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Statins, Diuretics Linked to Increased Diabetes Risk in Patients with Impaired Glucose Tolerance — Physician’s First Watch

Medical News |
December 11, 2013

Statins, Diuretics Linked to Increased Diabetes Risk in Patients with Impaired Glucose Tolerance

By Kelly Young

Diuretics and statins are both associated with significantly increased risks for new-onset diabetes in patients with impaired glucose tolerance at high cardiovascular risk, according to a BMJ study.

Researchers reanalyzed data from a trial of 9300 patients with impaired glucose tolerance who started various cardiovascular drug treatments. After a median follow-up of 5 years, patients who began taking diuretics were at higher risk for developing diabetes than those who did not (adjusted hazard ratio, 1.23). New statin users were also at increased risk (HR, 1.32). Beta-blockers and calcium-channel blockers did not pose a significantly higher risk for incident diabetes.

The researchers calculate that there is one case of new-onset diabetes for every 17 patients treated with diuretics over 5 years, and one case for every 12 treated with statins.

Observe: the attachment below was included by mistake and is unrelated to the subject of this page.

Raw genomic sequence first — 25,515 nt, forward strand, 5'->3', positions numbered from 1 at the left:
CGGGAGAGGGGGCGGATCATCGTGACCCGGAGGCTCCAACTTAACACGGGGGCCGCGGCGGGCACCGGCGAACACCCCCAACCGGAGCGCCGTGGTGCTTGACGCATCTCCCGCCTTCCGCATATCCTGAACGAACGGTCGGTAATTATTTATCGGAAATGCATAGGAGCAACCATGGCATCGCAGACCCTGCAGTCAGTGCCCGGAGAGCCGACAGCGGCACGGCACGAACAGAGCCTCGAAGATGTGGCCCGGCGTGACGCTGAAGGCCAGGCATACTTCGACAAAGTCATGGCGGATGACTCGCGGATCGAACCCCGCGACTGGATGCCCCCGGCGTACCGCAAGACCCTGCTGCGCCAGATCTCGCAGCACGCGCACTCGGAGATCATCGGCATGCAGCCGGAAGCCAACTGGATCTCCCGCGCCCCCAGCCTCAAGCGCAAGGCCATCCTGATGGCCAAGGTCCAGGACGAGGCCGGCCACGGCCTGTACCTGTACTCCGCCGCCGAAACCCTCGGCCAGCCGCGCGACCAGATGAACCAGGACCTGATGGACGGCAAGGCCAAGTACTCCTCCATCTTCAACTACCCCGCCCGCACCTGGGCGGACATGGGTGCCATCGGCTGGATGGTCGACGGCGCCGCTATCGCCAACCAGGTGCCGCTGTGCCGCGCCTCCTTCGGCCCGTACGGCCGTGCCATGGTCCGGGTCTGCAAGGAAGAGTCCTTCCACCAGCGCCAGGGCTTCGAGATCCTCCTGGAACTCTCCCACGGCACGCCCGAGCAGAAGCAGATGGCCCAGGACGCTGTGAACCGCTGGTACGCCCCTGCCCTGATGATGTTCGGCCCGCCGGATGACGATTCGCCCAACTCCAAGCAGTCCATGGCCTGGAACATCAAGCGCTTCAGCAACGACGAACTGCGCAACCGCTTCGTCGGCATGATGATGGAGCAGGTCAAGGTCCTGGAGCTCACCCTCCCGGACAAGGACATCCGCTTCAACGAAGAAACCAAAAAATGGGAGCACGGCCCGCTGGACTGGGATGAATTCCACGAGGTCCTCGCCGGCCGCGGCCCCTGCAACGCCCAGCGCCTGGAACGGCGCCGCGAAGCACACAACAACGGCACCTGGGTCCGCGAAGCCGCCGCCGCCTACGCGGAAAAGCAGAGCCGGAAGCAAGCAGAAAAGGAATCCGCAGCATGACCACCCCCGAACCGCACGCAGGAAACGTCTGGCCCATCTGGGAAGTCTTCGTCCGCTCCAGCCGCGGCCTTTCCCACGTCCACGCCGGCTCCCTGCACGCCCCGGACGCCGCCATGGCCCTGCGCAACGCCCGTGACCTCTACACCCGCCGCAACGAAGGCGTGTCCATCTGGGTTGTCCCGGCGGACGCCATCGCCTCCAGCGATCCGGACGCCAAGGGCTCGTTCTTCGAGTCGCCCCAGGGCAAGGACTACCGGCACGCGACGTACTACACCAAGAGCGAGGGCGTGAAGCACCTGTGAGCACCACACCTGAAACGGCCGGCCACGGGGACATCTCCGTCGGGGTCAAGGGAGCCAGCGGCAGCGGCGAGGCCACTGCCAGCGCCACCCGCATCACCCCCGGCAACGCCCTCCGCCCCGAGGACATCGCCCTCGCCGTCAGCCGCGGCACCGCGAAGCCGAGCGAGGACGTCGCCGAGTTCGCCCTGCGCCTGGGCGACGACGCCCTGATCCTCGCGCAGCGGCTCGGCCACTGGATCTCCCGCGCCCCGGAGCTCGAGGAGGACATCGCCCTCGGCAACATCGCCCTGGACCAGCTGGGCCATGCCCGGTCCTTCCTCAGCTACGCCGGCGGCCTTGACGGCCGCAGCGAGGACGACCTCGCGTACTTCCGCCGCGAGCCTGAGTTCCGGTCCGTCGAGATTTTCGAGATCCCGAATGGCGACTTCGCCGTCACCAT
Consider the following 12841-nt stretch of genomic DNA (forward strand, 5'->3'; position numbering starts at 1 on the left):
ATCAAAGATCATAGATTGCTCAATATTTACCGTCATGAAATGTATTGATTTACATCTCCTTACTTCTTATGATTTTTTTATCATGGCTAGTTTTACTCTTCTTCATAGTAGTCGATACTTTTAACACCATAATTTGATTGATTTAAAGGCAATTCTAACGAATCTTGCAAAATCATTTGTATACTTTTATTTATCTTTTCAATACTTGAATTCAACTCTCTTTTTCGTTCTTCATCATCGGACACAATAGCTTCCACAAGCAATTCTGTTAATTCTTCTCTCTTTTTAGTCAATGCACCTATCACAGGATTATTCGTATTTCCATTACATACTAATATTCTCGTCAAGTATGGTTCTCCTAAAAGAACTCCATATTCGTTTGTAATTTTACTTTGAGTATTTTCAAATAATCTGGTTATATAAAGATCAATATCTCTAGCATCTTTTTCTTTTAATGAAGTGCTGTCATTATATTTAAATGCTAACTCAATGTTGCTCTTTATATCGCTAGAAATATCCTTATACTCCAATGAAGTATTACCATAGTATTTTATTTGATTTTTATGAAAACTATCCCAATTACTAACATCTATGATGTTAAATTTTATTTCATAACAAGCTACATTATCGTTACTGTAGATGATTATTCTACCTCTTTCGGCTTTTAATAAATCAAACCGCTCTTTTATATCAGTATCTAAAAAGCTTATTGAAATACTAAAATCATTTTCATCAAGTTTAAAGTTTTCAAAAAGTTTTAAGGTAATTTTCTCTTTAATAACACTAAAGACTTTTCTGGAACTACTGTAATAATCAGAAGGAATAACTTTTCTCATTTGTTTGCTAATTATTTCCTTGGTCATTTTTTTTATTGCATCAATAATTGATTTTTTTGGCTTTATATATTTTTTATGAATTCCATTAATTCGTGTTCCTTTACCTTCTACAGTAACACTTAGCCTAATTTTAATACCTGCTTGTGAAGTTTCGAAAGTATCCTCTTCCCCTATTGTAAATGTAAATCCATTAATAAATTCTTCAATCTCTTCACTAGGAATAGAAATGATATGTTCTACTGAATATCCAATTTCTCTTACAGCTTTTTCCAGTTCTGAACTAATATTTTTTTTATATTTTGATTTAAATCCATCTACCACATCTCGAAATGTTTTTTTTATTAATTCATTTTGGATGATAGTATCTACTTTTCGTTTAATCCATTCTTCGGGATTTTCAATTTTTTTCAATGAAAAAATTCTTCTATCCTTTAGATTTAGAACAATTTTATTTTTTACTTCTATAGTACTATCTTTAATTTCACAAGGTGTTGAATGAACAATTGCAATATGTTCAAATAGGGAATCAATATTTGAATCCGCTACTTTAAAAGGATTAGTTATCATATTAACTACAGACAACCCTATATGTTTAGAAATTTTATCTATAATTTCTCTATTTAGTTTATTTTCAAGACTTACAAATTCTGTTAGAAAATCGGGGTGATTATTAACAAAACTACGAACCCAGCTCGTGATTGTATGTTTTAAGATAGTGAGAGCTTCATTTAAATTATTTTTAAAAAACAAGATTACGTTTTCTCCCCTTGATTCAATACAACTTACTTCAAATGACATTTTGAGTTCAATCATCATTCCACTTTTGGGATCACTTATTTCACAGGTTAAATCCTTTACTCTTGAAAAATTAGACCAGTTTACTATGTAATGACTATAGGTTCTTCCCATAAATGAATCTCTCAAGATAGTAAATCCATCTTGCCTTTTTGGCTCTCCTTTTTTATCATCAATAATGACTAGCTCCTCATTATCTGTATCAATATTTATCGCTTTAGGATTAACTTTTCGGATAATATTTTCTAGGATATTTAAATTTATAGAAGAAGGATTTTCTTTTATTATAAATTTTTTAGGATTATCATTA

These results "suggest that glycemia should be better monitored when these drugs are initiated in high risk patients," the researchers conclude.

Reader Comments (2)

Dora Mendoza, MD,PhD,MSC,MPH Physician, Endocrinology, Bogota, Colombia,S.A.

I would like to ask if the people who develop diabetes have family members with diabetes type 2 (T2DM) . great grand parents,parents, children, or uncles and aunts. T2DM is transmitted in a dominant manner. I am almost sure, the ones who developed T2DM came from family members with diabetes

John Kjekshus professor emeritus Physician, Cardiology, Univeristy hospital Rikeshospitalet, University of Oslo

Aggravating latent or initiating new diabetes is of major interest clinically and from a mecanistic interest. Is the diabetic condition related to specific phenotypes and is it reversible when the diuretics and statins are stoped.

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